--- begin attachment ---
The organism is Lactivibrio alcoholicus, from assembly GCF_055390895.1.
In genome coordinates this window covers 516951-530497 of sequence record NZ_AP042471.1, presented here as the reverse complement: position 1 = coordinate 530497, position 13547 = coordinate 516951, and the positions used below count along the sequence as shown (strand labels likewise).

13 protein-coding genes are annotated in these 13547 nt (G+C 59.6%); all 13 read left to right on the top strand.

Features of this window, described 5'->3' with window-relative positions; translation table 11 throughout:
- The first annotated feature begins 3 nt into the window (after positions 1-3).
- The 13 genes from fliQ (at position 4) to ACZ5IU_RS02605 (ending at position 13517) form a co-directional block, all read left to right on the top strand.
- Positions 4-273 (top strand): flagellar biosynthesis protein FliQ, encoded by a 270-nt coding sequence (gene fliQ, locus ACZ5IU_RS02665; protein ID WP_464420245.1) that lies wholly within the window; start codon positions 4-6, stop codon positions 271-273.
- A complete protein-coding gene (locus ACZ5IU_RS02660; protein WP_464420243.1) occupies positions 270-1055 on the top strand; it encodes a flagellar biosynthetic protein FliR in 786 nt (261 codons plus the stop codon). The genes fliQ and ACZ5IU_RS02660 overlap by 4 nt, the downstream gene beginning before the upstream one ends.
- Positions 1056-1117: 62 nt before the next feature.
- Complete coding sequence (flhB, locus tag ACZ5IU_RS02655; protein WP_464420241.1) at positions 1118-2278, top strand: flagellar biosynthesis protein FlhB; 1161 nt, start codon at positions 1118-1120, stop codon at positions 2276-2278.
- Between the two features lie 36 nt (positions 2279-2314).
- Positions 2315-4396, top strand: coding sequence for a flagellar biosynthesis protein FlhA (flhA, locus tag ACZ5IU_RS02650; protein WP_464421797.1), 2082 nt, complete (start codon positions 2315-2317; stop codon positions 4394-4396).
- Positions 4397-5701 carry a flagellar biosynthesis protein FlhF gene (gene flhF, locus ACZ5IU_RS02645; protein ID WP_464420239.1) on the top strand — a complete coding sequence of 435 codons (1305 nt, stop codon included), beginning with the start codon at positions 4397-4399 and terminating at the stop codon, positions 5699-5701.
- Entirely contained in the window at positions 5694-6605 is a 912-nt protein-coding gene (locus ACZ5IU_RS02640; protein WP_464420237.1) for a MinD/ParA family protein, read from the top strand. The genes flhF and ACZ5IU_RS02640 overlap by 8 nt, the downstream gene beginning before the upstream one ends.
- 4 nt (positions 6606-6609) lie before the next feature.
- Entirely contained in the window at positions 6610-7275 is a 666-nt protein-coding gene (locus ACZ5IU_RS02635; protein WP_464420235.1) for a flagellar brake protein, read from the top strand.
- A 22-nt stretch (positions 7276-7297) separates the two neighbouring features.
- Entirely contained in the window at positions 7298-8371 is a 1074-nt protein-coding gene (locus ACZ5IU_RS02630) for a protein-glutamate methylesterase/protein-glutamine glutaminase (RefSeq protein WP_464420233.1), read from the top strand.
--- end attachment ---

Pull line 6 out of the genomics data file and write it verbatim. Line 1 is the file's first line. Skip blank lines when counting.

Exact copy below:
- The 13 genes from fliQ (at position 4) to ACZ5IU_RS02605 (ending at position 13517) form a co-directional block, all read left to right on the top strand.